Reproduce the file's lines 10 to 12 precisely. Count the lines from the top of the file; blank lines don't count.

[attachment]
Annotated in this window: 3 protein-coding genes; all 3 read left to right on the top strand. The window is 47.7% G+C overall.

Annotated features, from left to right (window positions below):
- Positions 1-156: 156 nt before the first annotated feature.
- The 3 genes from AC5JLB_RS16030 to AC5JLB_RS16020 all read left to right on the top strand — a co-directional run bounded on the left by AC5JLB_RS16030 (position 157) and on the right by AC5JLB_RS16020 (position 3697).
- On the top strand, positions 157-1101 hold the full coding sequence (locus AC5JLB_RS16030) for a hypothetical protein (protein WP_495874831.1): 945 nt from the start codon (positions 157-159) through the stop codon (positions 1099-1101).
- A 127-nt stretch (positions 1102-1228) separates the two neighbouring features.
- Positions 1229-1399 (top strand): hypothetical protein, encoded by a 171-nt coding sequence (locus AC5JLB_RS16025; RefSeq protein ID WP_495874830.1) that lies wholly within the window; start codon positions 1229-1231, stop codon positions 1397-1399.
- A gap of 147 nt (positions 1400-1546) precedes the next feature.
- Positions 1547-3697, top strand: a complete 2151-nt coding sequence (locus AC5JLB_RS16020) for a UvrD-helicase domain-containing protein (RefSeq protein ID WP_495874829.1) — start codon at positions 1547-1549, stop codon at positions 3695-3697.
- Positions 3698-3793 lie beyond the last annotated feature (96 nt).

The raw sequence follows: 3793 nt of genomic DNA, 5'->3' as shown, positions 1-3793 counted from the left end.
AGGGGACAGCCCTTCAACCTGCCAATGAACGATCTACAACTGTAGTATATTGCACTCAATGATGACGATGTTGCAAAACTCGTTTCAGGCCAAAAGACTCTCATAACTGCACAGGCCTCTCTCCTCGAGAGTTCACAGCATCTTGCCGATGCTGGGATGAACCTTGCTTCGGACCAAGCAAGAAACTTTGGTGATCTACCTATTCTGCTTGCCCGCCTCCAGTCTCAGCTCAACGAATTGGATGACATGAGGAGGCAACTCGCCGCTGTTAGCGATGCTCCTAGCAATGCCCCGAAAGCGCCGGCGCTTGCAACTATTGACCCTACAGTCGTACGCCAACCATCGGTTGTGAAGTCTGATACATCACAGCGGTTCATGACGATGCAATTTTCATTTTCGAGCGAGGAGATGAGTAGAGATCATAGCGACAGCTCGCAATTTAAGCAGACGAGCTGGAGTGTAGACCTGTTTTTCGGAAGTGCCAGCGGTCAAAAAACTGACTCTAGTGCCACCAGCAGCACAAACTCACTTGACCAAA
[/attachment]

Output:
- Positions 3698-3793 lie beyond the last annotated feature (96 nt).

The raw sequence follows: 3793 nt of genomic DNA, 5'->3' as shown, positions 1-3793 counted from the left end.
AGGGGACAGCCCTTCAACCTGCCAATGAACGATCTACAACTGTAGTATATTGCACTCAATGATGACGATGTTGCAAAACTCGTTTCAGGCCAAAAGACTCTCATAACTGCACAGGCCTCTCTCCTCGAGAGTTCACAGCATCTTGCCGATGCTGGGATGAACCTTGCTTCGGACCAAGCAAGAAACTTTGGTGATCTACCTATTCTGCTTGCCCGCCTCCAGTCTCAGCTCAACGAATTGGATGACATGAGGAGGCAACTCGCCGCTGTTAGCGATGCTCCTAGCAATGCCCCGAAAGCGCCGGCGCTTGCAACTATTGACCCTACAGTCGTACGCCAACCATCGGTTGTGAAGTCTGATACATCACAGCGGTTCATGACGATGCAATTTTCATTTTCGAGCGAGGAGATGAGTAGAGATCATAGCGACAGCTCGCAATTTAAGCAGACGAGCTGGAGTGTAGACCTGTTTTTCGGAAGTGCCAGCGGTCAAAAAACTGACTCTAGTGCCACCAGCAGCACAAACTCACTTGACCAAA